The lady was sick, the servant said to my inquiries, and I could not see her. I thought, perhaps, it might be simply a desire to avoid an interview with a stranger, and insisted upon being shown into the presence of her mistress, as my business was of importance. While I was yet talking with the girl a door opened from an adjoining apartment, and the fugitive stood before me. Tall and queenly still, the elegant figure could not be disguised in the coarse robes that clung to her person. Her face was haggard with grief, and her long, unkempt hair fell like a vail over her shoulders. She was still beautiful, although distress had quenched the fire in her eyes and whitened into lilies the roses on her cheeks.
“You wisht to see me, sir?” she said, scanning me curiously and with a troubled expression as if she was conscious of having seen me before, but where she could not remember.
[“]Yes, Madame,” I rejoined; “I have traveled a good way for this interview, and trust you will not disappoint me.”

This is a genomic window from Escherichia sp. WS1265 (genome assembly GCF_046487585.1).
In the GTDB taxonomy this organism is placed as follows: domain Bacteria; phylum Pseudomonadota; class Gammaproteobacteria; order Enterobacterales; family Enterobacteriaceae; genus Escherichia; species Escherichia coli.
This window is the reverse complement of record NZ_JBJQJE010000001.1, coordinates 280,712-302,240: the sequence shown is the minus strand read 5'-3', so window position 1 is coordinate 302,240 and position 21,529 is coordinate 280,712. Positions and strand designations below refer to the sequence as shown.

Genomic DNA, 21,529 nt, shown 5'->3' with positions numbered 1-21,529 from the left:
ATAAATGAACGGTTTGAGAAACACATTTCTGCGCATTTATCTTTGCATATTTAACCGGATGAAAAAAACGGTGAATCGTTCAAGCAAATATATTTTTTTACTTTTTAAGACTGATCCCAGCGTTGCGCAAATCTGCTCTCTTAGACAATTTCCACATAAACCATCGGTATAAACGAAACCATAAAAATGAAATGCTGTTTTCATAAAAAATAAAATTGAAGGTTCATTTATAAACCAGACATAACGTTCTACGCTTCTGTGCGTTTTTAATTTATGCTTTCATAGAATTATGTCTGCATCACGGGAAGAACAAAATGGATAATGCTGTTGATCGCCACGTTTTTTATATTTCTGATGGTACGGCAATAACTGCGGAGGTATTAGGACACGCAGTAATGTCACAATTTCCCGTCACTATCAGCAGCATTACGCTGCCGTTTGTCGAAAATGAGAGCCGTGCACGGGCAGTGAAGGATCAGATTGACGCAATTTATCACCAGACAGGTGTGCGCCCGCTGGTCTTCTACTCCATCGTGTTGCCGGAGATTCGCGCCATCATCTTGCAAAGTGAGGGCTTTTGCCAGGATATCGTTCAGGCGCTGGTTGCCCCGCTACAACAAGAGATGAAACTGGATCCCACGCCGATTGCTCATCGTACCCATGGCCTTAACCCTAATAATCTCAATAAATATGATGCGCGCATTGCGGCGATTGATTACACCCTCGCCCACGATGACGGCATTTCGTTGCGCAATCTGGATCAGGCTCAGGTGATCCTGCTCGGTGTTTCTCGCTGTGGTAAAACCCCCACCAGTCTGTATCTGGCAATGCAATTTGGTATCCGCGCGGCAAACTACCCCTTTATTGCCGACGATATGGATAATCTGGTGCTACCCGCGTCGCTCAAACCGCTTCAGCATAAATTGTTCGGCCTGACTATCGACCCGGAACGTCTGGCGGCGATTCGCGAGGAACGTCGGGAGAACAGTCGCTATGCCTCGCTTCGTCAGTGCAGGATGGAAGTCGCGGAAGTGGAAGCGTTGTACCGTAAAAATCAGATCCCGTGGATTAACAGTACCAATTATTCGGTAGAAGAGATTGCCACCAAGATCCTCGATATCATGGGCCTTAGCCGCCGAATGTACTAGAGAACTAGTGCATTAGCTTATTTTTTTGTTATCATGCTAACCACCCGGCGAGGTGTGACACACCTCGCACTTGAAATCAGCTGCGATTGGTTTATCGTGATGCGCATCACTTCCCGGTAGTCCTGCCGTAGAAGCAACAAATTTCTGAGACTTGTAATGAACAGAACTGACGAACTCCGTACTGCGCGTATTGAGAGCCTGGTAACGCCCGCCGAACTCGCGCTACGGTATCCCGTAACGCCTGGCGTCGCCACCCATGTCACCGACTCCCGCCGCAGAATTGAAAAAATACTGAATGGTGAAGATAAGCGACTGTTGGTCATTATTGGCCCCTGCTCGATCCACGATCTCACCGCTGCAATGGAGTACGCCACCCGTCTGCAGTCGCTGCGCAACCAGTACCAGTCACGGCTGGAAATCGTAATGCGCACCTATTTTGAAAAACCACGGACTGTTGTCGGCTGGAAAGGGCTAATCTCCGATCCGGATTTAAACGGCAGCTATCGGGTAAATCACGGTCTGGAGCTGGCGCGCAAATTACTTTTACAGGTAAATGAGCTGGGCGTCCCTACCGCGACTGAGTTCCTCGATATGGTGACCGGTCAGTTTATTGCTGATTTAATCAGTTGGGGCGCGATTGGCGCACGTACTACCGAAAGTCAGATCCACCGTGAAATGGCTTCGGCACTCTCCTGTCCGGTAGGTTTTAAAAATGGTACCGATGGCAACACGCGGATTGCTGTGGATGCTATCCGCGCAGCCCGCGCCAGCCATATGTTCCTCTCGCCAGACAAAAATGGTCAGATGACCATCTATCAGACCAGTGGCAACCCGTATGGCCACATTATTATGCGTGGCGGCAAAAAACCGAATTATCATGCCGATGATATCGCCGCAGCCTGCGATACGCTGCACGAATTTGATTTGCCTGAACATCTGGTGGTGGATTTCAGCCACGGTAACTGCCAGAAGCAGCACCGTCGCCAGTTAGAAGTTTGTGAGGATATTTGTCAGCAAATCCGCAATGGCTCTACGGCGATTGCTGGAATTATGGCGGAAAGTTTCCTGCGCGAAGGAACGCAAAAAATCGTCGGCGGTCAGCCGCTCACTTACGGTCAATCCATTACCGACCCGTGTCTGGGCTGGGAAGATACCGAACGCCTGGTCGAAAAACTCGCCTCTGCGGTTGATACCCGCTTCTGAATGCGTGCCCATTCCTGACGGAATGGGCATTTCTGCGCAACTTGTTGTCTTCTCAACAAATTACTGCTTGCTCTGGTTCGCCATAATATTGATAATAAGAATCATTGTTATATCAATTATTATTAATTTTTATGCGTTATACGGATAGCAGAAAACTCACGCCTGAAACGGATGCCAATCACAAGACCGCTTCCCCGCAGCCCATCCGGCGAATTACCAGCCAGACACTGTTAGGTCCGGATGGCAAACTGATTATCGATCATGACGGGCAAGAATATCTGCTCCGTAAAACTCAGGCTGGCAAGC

“You are Mr. F——, of New Orleans, are you not?” she asked, with a tremor in her voice.
“Yes, madame, that is my name,” I replied,” “and I bring you messages from your family.”
The room was poorly furnished, and wore a faded air, as if sympathizing in the condition of its occupants; but this would not be noticed while receiving the graceful courtesies of the lady, given, it is true, with a weary air and a heart sickness that no effort of the poor girl could disguise.
“You see me sadly changed, sir,” she said with a weary smile.
“Indeed, I do, madam, and I am sorry that it is so. It is of that I wished to speak with you, and to prevail on you to return with me to New Orleans.”
“It is too late!”
“You are mistaken; your friends grieve at your absence, and would gladly welcome your return.”
“You do not know all!”
“I know that you have been deceived; but that is not criminal. The baseness is with the betrayer, not with the betrayed.”
“I know that; I have tried to delude my own mind and heart with the sophistry that I am only a victim; but it is not so. Listen, and I will tell you!”